Mr. Kuzentsov stressed that trust is key to the bank’s success and that is gained if customers believe in the reliability of the bank’s products.
The human factor
Dr. Vez asked the tricky question of how to enhance the security awareness of bank clients, who might find security measures too inconvenient and cumbersome. They might try to find workarounds. They might keep obvious passwords, with names and birthdays of family members for instance.
Ms. McGuire brought up basic safety measures, such as multi-factor authentication and maintain good cyber hygiene. She admitted that bank customers might find it difficult to keep track of everything. “It is incumbent upon us and the industry at large to make things simpler for customers. But there also has to be a higher level of awareness that they own a part of the security as well,” she said.
Mr. Maheu also talked about shared responsibility for security within Qualcomm. Employee awareness is tested regularly. He said, “The greatest vulnerability is the employee trying to do the right thing.” They might be trying to make it easier for the customers or trying to find a more efficient way to do the right thing.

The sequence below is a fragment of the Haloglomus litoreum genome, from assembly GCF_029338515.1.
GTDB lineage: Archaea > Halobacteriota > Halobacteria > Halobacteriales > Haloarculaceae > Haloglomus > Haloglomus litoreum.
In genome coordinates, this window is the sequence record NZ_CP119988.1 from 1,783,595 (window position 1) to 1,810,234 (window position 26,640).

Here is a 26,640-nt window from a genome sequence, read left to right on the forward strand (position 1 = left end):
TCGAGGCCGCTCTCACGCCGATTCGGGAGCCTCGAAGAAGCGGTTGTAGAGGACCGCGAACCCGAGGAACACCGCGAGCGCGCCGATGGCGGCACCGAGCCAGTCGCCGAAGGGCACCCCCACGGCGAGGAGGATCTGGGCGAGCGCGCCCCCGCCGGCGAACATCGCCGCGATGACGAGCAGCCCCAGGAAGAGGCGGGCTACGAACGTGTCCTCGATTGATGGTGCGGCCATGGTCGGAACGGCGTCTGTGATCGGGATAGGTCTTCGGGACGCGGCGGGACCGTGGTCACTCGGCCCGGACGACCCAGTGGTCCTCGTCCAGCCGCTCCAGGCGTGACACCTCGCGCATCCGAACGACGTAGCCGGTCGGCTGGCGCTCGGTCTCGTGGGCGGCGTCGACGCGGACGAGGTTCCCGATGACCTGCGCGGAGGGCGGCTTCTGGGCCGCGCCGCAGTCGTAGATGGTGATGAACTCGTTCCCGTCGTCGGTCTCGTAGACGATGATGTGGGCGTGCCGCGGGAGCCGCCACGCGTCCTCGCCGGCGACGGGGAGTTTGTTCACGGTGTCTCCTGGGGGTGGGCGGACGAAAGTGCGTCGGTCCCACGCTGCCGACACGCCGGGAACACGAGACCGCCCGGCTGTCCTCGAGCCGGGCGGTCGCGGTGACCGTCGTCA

In terms of technology, he said that instead of looking at the current 7 billion connected devices, soon to increase to 30 or maybe 50 billion devices connected devices, as vulnerabilities. Why not flip that paradigm and make each and everyone of those into an alarm? Start with the hardware with built-in trusted environment, so that only known devices are connecting in, then build an architecture which has continuous observation to detect anomalies.
The public sector view
Dr. Vez asked Mr. Stock (above) about what the INTERPOL’s activities and the public sector view on fighting cybercrime. Mr. Stock replied that fighting cybercrime consists of ‘prevention’ and ‘investigation’.